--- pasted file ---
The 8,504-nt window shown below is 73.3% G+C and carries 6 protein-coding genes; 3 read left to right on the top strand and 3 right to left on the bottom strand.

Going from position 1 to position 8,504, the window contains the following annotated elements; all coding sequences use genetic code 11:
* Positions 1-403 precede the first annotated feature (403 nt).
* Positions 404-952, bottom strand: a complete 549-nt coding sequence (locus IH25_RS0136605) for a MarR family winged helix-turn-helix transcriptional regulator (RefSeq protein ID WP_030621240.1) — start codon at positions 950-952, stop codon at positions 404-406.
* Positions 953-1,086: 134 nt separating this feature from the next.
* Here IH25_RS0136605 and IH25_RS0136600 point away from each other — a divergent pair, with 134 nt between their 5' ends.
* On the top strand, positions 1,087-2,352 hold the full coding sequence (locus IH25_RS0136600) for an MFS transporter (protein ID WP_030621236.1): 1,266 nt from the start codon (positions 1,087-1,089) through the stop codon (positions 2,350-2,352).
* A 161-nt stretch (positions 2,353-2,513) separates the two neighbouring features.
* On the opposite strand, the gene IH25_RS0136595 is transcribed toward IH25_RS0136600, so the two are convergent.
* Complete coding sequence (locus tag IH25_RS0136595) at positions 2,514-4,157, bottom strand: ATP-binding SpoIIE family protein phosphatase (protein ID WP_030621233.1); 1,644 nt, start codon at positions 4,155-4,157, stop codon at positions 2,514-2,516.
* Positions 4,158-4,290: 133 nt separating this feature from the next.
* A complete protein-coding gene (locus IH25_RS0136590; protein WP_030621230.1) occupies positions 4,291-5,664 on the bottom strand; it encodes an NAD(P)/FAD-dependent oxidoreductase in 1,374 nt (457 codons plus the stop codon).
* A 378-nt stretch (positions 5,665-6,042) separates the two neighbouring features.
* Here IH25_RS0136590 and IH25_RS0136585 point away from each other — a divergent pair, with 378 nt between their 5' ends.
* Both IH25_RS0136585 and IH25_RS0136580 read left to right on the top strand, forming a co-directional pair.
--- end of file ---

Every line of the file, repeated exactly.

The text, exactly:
The 8,504-nt window shown below is 73.3% G+C and carries 6 protein-coding genes; 3 read left to right on the top strand and 3 right to left on the bottom strand.

Going from position 1 to position 8,504, the window contains the following annotated elements; all coding sequences use genetic code 11:
* Positions 1-403 precede the first annotated feature (403 nt).
* Positions 404-952, bottom strand: a complete 549-nt coding sequence (locus IH25_RS0136605) for a MarR family winged helix-turn-helix transcriptional regulator (RefSeq protein ID WP_030621240.1) — start codon at positions 950-952, stop codon at positions 404-406.
* Positions 953-1,086: 134 nt separating this feature from the next.
* Here IH25_RS0136605 and IH25_RS0136600 point away from each other — a divergent pair, with 134 nt between their 5' ends.
* On the top strand, positions 1,087-2,352 hold the full coding sequence (locus IH25_RS0136600) for an MFS transporter (protein ID WP_030621236.1): 1,266 nt from the start codon (positions 1,087-1,089) through the stop codon (positions 2,350-2,352).
* A 161-nt stretch (positions 2,353-2,513) separates the two neighbouring features.
* On the opposite strand, the gene IH25_RS0136595 is transcribed toward IH25_RS0136600, so the two are convergent.
* Complete coding sequence (locus tag IH25_RS0136595) at positions 2,514-4,157, bottom strand: ATP-binding SpoIIE family protein phosphatase (protein ID WP_030621233.1); 1,644 nt, start codon at positions 4,155-4,157, stop codon at positions 2,514-2,516.
* Positions 4,158-4,290: 133 nt separating this feature from the next.
* A complete protein-coding gene (locus IH25_RS0136590; protein WP_030621230.1) occupies positions 4,291-5,664 on the bottom strand; it encodes an NAD(P)/FAD-dependent oxidoreductase in 1,374 nt (457 codons plus the stop codon).
* A 378-nt stretch (positions 5,665-6,042) separates the two neighbouring features.
* Here IH25_RS0136590 and IH25_RS0136585 point away from each other — a divergent pair, with 378 nt between their 5' ends.
* Both IH25_RS0136585 and IH25_RS0136580 read left to right on the top strand, forming a co-directional pair.